Next showdown for pharmacy wars: Corner of NW 43rd and 23rd
Plans to redevelop both western corners may include a Walgreens
Published: Thursday, January 13, 2011 at 3:02 p.m.
Last Modified: Thursday, January 13, 2011 at 11:37 p.m.
The landscape of the Northwest 43rd Street and 23rd Avenue intersection could look radically different in a few years, with tentative plans to redevelop both western corners with at least one and possibly two pharmacies.
A developer has plans to buy the St. Michael's Episcopal Church property on the southwest corner for a retail development, contingent on city land use approvals. Diocese Bishop Samuel Johnson Howard of Jacksonville told church members in November that a Walgreens pharmacy would be built but said in a recent interview he should not have named Walgreens.
"I have no idea who the eventual owner of the land might be if the sale closes," he said.
However, a Walgreens would be right in line with the company's pattern of co-locating across from CVS pharmacies.
The owners of Cedar River Seafood and tenants in the strip mall on the northwest corner said their landlord told them CVS has an agreement to buy the land.
Walgreens and CVS officials said they do not comment on pending land deals.
CVS already has a nearby store in the Millhopper Shopping Center to the southeast, but pharmacies are moving to more free-standing stores with drive-throughs on the corners of busy intersections.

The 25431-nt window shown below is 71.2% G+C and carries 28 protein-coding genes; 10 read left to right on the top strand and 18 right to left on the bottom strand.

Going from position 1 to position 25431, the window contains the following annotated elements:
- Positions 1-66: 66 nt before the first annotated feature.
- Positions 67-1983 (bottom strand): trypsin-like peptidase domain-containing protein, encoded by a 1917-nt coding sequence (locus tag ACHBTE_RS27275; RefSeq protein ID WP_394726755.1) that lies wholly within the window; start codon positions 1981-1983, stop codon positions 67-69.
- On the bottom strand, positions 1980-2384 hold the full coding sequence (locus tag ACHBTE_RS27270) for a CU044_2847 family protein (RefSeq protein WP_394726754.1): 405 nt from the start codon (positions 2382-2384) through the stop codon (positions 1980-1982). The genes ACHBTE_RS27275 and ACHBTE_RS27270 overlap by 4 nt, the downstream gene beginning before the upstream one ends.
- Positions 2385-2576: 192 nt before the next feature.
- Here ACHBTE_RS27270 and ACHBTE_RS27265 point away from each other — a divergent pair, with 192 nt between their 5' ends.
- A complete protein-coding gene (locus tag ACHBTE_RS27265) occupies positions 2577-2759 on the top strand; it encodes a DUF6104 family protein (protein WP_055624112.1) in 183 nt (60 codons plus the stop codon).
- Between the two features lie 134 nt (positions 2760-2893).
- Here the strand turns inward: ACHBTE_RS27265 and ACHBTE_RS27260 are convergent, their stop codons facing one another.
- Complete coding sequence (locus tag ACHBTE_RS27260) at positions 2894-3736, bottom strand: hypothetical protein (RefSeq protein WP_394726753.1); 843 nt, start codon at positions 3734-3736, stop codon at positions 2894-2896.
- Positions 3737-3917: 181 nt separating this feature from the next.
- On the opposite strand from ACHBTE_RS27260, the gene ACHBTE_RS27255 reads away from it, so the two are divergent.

Mike Kinsella of Regency Centers that owns the center said CVS has been looking to move for years but has more than two years left on its lease.
A move from the shopping center also would allow the newly rebuilt Publix there to open a pharmacy.
The supermarket has a space for one, "but because of the lease agreement we're not able to open it right now," Publix spokesman Dwaine Stevens said.
The sale of St. Michael's would move that congregation from the home it has held since 1960, along with the St. Michael's Day School prekindergarten that now has more than 60 children enrolled.
Howard said the small church needs repairs and renovations it cannot afford. The sale price of more than $3 million would allow St. Michael's to build new facilities elsewhere, he said.
Church Rector Tom Murphy said the school, parish hall and church need repairs of at least six figures.
Sunday services draw just more than 40 people, he said.
All but a handful of church members left the Episcopal church in 2006 to form the Servants of Christ Anglican Church after the ordination of an openly gay Episcopal bishop in New Hampshire, but St. Michael's has slowly built its membership since.
Murphy said members are grieving the potential loss of their spiritual home but understand the costs of maintenance and repairs.
Many were concerned about the future of the congregation, but Murphy said the bishop was "very clear" about his commitment to build a new church and school.
Howard said the sale is probably 18 months away.
Current church members could not be reached for comment.
Anniemieke Pronker-Coron, who has participated in services as a musician, wrote to city commissioners to speak for the architectural and cultural value of the church and against the proliferation of pharmacies.